Monday, June 26, 2006

Laura Ingalls Wilder, Elijah, and Text

Last Friday my sisters took my two youngest children and me to De Smet to see the Ingalls' homestead. What a minimalist experience! It was surprisingly engaging. I loved the five cottonwood trees, the last of thousands planted by Laura's father.

I want to talk about Laura not historically but literarily; not as a fronteir experience, but as a textual experience. I hope to avoid dichotomies, and beg forgiveness if I oversimplify anything.

The speaker in Seamus Heaney's poem, "Digging," lauds his relatives who are good with spades for cutting "turf" and planting potatoes, and concludes, referring to his poet's pen, that "I'll dig with this." There are different ways to work the land.

Laura's parents gave the family a real (as in terms of real property) inheritence; she gave her parents a type of inheritence, a mortal immortality, by writing about the family land experience. The land is still there; the story is there, too--they give to each other.

Maybe the biblical idea that "children are an heritage of the Lord" comes through in such cases--children both receive the inheritance and ARE the inheritance--a sort of back flow. Have you seen in rapids how some currents go downstream and some go up, it seems? Maybe the conflict of generations is really the fact that energy goes two ways--we just don't give to our children (good and bad, pleasing and painful, counsel and knowledge); they give to us.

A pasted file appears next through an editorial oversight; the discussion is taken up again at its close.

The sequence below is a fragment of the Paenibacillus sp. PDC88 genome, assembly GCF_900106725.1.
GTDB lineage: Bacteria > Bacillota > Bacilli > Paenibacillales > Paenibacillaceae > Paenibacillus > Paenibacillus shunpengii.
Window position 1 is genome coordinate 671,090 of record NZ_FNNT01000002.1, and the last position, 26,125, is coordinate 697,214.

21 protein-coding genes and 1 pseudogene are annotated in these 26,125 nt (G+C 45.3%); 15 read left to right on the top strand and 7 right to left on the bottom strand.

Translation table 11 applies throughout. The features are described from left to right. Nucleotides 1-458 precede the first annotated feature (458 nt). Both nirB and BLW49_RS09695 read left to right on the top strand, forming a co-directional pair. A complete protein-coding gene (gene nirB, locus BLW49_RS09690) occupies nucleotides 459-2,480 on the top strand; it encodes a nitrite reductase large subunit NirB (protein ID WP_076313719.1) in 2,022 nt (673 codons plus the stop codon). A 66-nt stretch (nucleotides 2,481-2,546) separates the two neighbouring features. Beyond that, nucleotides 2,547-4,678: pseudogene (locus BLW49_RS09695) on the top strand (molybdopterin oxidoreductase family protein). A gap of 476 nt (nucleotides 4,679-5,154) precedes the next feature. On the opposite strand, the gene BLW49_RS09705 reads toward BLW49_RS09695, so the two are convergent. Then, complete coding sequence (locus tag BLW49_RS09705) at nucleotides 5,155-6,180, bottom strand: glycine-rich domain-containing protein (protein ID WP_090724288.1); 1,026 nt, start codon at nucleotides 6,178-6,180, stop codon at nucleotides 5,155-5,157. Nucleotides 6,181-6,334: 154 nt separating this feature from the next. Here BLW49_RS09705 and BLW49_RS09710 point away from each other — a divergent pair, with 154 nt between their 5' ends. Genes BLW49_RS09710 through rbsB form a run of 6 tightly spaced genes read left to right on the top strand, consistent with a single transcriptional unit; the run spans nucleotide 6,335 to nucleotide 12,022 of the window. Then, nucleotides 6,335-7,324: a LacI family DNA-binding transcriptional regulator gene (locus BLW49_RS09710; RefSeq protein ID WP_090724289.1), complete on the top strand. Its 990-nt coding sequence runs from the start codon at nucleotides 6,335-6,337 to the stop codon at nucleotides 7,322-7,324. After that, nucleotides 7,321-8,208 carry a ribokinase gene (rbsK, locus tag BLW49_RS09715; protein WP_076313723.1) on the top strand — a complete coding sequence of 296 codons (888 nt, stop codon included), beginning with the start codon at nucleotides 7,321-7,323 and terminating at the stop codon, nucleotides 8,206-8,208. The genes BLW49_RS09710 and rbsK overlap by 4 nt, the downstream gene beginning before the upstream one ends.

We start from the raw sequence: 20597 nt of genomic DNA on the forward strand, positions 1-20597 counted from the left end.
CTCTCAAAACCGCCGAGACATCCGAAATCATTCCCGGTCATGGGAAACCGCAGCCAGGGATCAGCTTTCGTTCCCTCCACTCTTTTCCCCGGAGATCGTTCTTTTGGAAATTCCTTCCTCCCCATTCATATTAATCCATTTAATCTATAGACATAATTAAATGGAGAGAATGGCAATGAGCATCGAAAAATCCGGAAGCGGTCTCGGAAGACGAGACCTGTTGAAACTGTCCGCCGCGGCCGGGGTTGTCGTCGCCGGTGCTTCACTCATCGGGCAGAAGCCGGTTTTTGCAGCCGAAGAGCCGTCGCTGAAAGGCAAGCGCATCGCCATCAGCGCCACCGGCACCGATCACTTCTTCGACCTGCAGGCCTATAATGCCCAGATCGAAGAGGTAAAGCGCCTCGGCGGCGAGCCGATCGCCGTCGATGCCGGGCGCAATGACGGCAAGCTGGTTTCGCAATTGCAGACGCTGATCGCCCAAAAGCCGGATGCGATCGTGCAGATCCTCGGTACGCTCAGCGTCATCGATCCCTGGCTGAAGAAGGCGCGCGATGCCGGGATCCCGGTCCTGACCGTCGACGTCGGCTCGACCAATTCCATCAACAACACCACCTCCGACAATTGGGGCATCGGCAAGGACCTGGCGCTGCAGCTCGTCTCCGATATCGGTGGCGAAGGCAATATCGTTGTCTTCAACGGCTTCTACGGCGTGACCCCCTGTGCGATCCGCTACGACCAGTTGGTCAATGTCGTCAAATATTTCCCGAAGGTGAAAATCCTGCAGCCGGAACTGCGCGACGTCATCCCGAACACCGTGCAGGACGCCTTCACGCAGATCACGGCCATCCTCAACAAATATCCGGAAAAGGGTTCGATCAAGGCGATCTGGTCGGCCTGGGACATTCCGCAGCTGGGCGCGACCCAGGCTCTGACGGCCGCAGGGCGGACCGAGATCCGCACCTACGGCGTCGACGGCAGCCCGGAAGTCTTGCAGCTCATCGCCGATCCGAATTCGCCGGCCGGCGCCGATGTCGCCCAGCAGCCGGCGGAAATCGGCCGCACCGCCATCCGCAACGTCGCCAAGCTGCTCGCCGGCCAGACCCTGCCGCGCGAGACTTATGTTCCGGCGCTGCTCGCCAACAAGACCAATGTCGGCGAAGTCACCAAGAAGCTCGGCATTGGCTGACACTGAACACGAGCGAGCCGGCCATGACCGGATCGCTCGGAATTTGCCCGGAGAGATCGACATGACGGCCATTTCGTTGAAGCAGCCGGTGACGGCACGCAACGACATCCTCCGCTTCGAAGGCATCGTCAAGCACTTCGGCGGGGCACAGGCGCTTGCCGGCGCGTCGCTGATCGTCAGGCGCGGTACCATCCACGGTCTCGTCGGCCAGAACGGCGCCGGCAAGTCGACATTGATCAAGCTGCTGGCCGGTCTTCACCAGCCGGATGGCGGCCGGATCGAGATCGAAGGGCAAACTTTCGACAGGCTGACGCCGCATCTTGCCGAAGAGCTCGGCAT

Finally, Laura. Her life is a life, and became literary because she crafted it in text. It was not necessarily an amazing life that gauranteed a good story; it was a good story that made the life of interest to others. A life is not important because it is well-known, but the fact that sincerely writing about an authentic experience created an awareness and recognition of her life and lives like hers is a remarkable thing; even in autobiographical fictions we sense the turning of the hearts of the children to their fathers, and there is a chariot of fire driving the whole experience.

Text gives meaning to life, life gives meaning to text--in the reading and the writing.


Anonymous Anonymous said...

1. Charles Ingalls, Laura's father, did have a son (who died in infancy).
2. The male v. female frontier experience is a false construction, for even Laura's sister and sister-in-law homesteaded, as did many single women of her time. Your assumptions about such experiences are rather narrow.

4:04 PM  
Blogger C. Meyer said...

I received an anonymous comment on my original entry this morning, justly critiquing my oversimplified fronteir-and-gender comments. I have revised the posting and hope it shows improved thought, spirit, and expression. Please comment again, Anonymous.

4:11 PM  

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